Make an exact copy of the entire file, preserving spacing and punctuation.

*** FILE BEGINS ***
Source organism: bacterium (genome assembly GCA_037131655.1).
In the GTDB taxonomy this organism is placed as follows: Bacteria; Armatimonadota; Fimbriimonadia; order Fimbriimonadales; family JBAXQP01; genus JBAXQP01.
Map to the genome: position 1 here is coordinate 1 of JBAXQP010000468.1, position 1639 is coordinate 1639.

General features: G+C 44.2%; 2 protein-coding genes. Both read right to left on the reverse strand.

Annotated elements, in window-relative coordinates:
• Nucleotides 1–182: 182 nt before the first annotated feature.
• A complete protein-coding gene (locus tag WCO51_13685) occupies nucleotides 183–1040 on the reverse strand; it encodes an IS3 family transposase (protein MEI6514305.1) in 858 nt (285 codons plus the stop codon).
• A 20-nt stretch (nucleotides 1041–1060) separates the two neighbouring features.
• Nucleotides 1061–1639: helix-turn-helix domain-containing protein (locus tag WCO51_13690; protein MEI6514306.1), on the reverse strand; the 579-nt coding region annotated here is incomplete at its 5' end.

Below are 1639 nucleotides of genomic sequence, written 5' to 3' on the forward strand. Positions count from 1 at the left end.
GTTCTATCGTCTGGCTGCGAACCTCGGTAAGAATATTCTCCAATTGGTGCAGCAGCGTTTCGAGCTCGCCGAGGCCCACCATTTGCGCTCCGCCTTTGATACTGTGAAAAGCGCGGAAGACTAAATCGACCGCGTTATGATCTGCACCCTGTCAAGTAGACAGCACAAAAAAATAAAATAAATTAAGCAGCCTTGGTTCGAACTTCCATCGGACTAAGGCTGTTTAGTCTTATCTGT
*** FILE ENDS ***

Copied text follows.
Source organism: bacterium (genome assembly GCA_037131655.1).
In the GTDB taxonomy this organism is placed as follows: Bacteria; Armatimonadota; Fimbriimonadia; order Fimbriimonadales; family JBAXQP01; genus JBAXQP01.
Map to the genome: position 1 here is coordinate 1 of JBAXQP010000468.1, position 1639 is coordinate 1639.

General features: G+C 44.2%; 2 protein-coding genes. Both read right to left on the reverse strand.

Annotated elements, in window-relative coordinates:
• Nucleotides 1–182: 182 nt before the first annotated feature.
• A complete protein-coding gene (locus tag WCO51_13685) occupies nucleotides 183–1040 on the reverse strand; it encodes an IS3 family transposase (protein MEI6514305.1) in 858 nt (285 codons plus the stop codon).
• A 20-nt stretch (nucleotides 1041–1060) separates the two neighbouring features.
• Nucleotides 1061–1639: helix-turn-helix domain-containing protein (locus tag WCO51_13690; protein MEI6514306.1), on the reverse strand; the 579-nt coding region annotated here is incomplete at its 5' end.

Below are 1639 nucleotides of genomic sequence, written 5' to 3' on the forward strand. Positions count from 1 at the left end.
GTTCTATCGTCTGGCTGCGAACCTCGGTAAGAATATTCTCCAATTGGTGCAGCAGCGTTTCGAGCTCGCCGAGGCCCACCATTTGCGCTCCGCCTTTGATACTGTGAAAAGCGCGGAAGACTAAATCGACCGCGTTATGATCTGCACCCTGTCAAGTAGACAGCACAAAAAAATAAAATAAATTAAGCAGCCTTGGTTCGAACTTCCATCGGACTAAGGCTGTTTAGTCTTATCTGT